Everything a Nonprofit Needs to Know About Bulk Mail

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A nonprofit organization frequently needs to mail in quantity, but mailing in quantity at the first-class postal rate is expensive. Fortunately, nonprofit organizations may qualify for a nonprofit rate and for a bulk mail rate. The United States Postal Service has various restrictions on bulk mailing: mail must be sorted before it is mailed, and the nonprofit must follow restrictions on advertising, on the content in the bulk mail and on who the nonprofit can send their bulk mail to. A nonprofit can face civil or criminal fines if it fails to follow the postal service regulations.

Nonprofit Eligibility

The postal service will authorize nonprofit mailing rates only for the specific types of nonprofit organizations that fall into the particular categories that it sets. The postal service authorizes nonprofits to use the nonprofit mailing rate for the following types of nonprofit organizations: those organized for a religious, educational, scientific, philanthropic, agricultural, labor, veteran, or fraternal purpose. Fraternal organizations are those that foster benefit among its members, such as the Elks or Masons. Additionally, voting registration officials and certain political committees may apply for nonprofit rates, such as the national and state committees of political parties, congressional and senatorial campaign committees.

Nonprofit Mailing Rate Application

To apply for a nonprofit mailing rate, the nonprofit must submit an Application to Mail at Nonprofit Standard Mail Prices. On the form, the nonprofit needs to specify the purpose of the nonprofit, and to confirm that the profits of the organization are not distributed to individuals. The nonprofit must include supporting documents, such as an exempt determination letter from the IRS stating that the nonprofit is a 501(c)(3) organization. The nonprofit must also include organizing documents that verify the nonprofit status. The nonprofit must submit the application to the specific post office that the nonprofit will use for mailings. The nonprofit can keep the nonprofit mailing rate so long as it sends out a bulk mailing at least once every two years.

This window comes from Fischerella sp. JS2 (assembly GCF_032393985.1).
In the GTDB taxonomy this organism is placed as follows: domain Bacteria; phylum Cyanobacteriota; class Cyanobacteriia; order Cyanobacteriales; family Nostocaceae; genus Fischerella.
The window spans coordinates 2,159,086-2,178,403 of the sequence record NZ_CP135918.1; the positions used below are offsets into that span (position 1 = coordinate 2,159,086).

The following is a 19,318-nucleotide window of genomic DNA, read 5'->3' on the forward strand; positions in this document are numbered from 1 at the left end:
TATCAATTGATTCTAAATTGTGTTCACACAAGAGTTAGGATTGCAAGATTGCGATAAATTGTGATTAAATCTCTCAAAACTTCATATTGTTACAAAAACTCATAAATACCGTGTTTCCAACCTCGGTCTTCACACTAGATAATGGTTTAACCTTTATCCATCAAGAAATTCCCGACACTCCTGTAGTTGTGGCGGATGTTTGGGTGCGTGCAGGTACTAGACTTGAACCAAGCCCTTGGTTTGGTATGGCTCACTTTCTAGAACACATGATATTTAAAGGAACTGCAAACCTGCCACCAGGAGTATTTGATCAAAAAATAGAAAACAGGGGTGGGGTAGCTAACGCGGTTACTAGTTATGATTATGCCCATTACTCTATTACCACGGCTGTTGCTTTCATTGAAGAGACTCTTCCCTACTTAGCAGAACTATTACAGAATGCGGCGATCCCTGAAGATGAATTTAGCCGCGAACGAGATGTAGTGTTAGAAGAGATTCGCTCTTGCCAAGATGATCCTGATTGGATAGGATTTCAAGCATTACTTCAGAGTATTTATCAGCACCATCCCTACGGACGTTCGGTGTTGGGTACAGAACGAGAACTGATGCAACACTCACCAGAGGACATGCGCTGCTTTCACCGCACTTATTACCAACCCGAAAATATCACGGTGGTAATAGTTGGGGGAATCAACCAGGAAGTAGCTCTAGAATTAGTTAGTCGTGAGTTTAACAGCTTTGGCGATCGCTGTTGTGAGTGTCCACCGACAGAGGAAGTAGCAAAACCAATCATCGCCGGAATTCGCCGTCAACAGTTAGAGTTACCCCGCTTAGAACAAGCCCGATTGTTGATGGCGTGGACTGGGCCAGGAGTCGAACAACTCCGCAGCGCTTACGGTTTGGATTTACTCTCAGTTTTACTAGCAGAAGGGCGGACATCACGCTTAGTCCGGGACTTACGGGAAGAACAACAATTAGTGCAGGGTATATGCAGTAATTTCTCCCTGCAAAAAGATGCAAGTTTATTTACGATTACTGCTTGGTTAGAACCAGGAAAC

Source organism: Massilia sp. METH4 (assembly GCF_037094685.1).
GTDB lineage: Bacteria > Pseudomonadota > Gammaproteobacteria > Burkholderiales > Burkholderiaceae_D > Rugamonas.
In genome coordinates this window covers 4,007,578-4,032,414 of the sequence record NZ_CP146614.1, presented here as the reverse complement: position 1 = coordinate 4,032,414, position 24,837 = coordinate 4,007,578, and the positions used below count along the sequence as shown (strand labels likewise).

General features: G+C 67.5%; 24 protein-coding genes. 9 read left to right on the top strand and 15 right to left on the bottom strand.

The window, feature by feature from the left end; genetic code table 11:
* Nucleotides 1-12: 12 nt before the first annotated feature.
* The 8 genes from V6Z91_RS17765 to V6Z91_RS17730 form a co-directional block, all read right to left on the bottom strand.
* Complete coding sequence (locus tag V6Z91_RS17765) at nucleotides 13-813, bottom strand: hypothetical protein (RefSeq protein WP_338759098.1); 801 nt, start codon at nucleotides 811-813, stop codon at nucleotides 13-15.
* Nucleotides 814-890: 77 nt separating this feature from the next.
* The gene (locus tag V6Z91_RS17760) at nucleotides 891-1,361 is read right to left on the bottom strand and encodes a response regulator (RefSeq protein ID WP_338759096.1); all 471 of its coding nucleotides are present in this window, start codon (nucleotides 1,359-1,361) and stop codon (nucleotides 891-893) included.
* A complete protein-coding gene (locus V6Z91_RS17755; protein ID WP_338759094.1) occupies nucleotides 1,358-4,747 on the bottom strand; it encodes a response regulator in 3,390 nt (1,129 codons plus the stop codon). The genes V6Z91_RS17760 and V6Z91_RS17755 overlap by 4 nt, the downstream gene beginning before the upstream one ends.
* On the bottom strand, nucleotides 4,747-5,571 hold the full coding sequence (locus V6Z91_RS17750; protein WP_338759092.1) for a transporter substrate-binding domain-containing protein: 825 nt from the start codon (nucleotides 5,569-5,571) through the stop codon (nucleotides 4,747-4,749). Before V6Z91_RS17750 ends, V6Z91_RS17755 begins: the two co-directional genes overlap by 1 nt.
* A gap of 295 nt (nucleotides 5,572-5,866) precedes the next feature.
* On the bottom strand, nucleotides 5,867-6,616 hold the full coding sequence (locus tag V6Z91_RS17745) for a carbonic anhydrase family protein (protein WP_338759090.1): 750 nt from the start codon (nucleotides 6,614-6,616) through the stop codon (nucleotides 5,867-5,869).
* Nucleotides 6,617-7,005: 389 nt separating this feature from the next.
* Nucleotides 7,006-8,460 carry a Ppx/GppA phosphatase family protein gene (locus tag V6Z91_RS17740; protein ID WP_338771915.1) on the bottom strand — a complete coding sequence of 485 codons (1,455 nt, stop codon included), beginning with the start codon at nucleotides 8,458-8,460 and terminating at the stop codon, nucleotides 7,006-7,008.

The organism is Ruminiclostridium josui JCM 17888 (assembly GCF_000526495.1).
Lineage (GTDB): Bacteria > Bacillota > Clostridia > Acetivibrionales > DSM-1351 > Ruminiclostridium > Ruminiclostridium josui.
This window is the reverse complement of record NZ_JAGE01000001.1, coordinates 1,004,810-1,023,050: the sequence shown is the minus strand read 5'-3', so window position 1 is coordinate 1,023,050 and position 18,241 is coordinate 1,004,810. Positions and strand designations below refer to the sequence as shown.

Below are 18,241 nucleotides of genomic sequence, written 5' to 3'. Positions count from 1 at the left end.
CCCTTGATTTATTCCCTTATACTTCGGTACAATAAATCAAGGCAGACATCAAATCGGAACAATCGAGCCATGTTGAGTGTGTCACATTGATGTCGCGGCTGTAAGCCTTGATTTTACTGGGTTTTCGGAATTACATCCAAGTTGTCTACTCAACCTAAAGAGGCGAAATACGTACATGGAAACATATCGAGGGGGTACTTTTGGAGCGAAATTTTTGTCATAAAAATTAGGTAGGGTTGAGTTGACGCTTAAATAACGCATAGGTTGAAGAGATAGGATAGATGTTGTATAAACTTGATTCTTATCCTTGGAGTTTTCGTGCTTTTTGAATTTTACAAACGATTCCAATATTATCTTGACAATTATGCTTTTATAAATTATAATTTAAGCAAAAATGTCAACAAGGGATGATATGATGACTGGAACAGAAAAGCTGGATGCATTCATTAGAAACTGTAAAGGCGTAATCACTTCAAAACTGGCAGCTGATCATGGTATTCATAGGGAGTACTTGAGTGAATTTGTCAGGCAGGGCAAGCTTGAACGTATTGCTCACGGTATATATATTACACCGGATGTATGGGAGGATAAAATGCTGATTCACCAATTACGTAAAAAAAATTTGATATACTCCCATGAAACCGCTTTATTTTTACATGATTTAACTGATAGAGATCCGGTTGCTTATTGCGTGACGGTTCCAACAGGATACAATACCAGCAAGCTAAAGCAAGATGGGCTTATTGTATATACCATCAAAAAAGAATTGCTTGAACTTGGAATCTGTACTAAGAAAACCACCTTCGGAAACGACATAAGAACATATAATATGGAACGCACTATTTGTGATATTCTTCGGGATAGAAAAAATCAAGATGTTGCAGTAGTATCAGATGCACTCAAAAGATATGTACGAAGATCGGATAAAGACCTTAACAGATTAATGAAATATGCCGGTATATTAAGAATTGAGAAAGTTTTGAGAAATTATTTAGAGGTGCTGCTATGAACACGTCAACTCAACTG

Bulk Mail Permit Application

To send bulk mail, the nonprofit must apply for a mailing permit and pay an annual fee, which varies depending on the method it uses to send bulk mail. All nonprofits can choose to apply for the following mailing methods: using a postage meter, cancelled stamps, or a permit imprint. A postage meter is a machine that prints postage onto the mail and enables the nonprofit to track how much postage it uses on a daily basis. Cancelled stamps look like normal stamps, but are sold at a lower rate to those with a bulk mail permit. A permit imprint is the most popular and convenient option, and allows the nonprofit to print postage information on the envelope from any printer. The post office subtracts the postage from the nonprofit's postage account. The fee for this permit is higher, but it does not require the nonprofit to lease any equipment. The actual application form this permit varies, depending on which option the nonprofit chooses.To maintain the mailing permit for bulk mail, the nonprofit must ensure that it pays the annual mailing fee.

Types of Eligible Mail

A nonprofit may not use its nonprofit rate to send out any mail on behalf of another organization or individual -- including another nonprofit organization. The nonprofit may only use its permit to send mail for the nonprofit. Failure to adhere to these regulations can result in civil or criminal fines. Further, the mailing must not include advertising for another organization. However, the nonprofit is permitted to solicit donations for itself. Additionally, the mailing must contain a minimum of 200 addressed pieces or 50 pounds of addressed pieces.

Mail Preparation

The nonprofit must prepare the mail properly before it brings the mail to the post office. The name of the nonprofit must be on the envelope of each letter, and also on the mail itself, such as on the letterhead. The nonprofit should verify that all of the recipient addresses are correct. To do so, maintain a mailing list and utilize a certification program. All bulk mail must be presorted by zip code before the nonprofit delivers it to the post office.



About the Author

Elizabeth Rayne earned her J.D. from Penn State University and has been practicing law since 2009, advising clients on issues ranging from employment law to nonprofit management. For two years, she served as a contributing editor for the "Vermont Environmental Monitor."

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